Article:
You may also find some light and stimulation in re-reading the Catechism’s numbers on Heaven. It speaks of Heaven in terms of what life will be like – full communion with God and with all the saints. It doesn’t define what that will look like in concrete terms, but just focuses on the essence of the experience:

Those who die in God's grace and friendship and are perfectly purified live for ever with Christ… and other faithful who died after receiving Christ's holy Baptism (provided they were not in need of purification when they died, . . . or, if they then did need or will need some purification, when they have been purified after death, . . .) already before they take up their bodies again and before the general judgment… have been, are and will be in heaven, in the heavenly Kingdom and celestial paradise with Christ, joined to the company of the holy angels… This perfect life with the Most Holy Trinity – this communion of life and love with the Trinity, with the Virgin Mary, the angels and all the blessed – is called “heaven.” Heaven is the ultimate end and fulfillment of the deepest human longings, the state of supreme, definitive happiness. To live in heaven is “to be with Christ.” (CCC 1023-1025)

I hope these thoughts help you reflect more deeply on a topic that, I truly believe, we cannot think about too much. Thank you for your question, and God bless you!

In Him, Fr. John Bartunek, LC


Art: Poem of the Soul – The Golden Stairs, Louis Janmot, 1854, PD-US author's life plus 100 years or less; partial restoration detail of Incredulità di San Tommasso (Incredulity of Saint Thomas), Alonzo Rodriguez, 16th century, PD-US author's life plus 70 years or less; both Wikimedia Commmons. Galaxy Cluster MOO J1142+1527, NASA/JPL-Caltech/Gemini/CARMA, Nov. 3, 2015, PD.

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About Fr. John Bartunek, LC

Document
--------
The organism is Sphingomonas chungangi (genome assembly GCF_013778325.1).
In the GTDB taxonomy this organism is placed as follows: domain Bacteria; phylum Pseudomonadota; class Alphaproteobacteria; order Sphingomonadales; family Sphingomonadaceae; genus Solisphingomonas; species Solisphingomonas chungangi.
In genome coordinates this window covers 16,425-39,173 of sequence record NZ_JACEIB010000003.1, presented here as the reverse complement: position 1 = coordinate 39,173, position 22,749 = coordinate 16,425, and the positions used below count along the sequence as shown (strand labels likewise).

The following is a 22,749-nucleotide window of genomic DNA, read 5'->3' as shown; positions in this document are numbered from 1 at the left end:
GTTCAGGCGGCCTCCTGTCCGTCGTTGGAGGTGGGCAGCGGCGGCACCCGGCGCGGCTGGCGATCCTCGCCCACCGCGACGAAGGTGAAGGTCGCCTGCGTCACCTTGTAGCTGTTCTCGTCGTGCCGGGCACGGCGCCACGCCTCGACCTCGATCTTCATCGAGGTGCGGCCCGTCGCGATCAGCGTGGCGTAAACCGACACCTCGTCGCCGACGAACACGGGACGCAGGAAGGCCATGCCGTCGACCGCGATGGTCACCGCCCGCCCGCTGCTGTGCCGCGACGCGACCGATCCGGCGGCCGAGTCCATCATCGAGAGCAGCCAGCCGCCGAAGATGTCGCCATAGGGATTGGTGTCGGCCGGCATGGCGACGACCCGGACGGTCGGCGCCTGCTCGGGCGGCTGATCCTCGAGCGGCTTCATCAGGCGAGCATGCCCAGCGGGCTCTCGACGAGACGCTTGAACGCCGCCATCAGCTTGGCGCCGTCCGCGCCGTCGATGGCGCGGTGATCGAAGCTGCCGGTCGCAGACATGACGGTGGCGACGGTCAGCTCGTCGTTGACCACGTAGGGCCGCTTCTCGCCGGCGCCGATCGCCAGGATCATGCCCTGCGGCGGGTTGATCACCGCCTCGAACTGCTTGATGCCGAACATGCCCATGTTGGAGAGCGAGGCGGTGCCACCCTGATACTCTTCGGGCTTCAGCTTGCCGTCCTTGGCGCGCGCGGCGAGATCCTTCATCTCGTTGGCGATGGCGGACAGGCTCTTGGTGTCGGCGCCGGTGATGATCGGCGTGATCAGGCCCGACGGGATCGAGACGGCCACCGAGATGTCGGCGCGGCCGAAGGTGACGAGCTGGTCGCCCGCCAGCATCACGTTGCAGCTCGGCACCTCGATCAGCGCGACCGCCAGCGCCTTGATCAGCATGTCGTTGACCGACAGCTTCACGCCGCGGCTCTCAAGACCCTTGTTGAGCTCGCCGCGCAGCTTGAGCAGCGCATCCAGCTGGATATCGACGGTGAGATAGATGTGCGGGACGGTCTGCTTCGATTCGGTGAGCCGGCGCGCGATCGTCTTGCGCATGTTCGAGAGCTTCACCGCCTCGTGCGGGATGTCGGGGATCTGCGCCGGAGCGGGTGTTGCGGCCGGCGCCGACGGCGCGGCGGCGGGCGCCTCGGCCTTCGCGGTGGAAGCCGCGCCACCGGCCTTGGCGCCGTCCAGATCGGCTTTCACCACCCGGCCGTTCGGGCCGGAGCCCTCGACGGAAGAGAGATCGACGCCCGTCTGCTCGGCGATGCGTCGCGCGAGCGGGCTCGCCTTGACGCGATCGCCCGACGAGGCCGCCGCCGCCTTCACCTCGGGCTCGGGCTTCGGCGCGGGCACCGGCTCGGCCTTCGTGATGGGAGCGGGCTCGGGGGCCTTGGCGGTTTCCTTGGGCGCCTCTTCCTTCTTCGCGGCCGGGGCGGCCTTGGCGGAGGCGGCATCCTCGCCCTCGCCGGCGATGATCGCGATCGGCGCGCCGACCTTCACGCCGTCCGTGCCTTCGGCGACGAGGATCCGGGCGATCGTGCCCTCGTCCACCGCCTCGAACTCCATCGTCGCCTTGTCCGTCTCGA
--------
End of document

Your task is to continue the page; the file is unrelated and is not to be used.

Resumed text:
Fr. John Bartunek, LC, S.Th.D, received his BA in History from Stanford University in 1990. He comes from an evangelical Christian background and became a member of the Catholic Church in 1991. After college, he worked as a high school history teacher, drama director, and baseball coach. He then spent a year as a professional actor in Chicago before entering the religious Congregation of the Legionaries of Christ in 1993. He was ordained a Catholic priest in 2003 and earned his doctorate in moral theology in 2010. He provided spiritual support on the set of Mel Gibson’s "The Passion of the Christ" while researching the 2005 Catholic best seller, "Inside the Passion"--the only authorized, behind-the-scene explanation of the film. Fr. John has contributed news commentary regarding religious issues on NBC, CNN, Fox, and the BBC. He also served as the English-language press liaison for the Vatican’s 2005 Synod of Bishops on the Eucharist. His most widely known book is called: "The Better Part: A Christ-Centered Resource for Personal Prayer". His most recent books are "Spring Meditations", "Seeking First the Kingdom: 30 Meditations on How to Love God with All Your Heart, Soul, Mind and Strength", and "Answers: Catholic Advice for Your Spiritual Questions". Fr. John currently splits his time between Michigan (where he continues his writing apostolate and serves as a confessor and spiritual director at the Queen of the Family Retreat Center) and Rome, where he teaches theology at Regina Apostolorum. His online, do-it-yourself retreats are available at RCSpirituality.org, and he answers questions about the spiritual life at SpiritualDirection.com.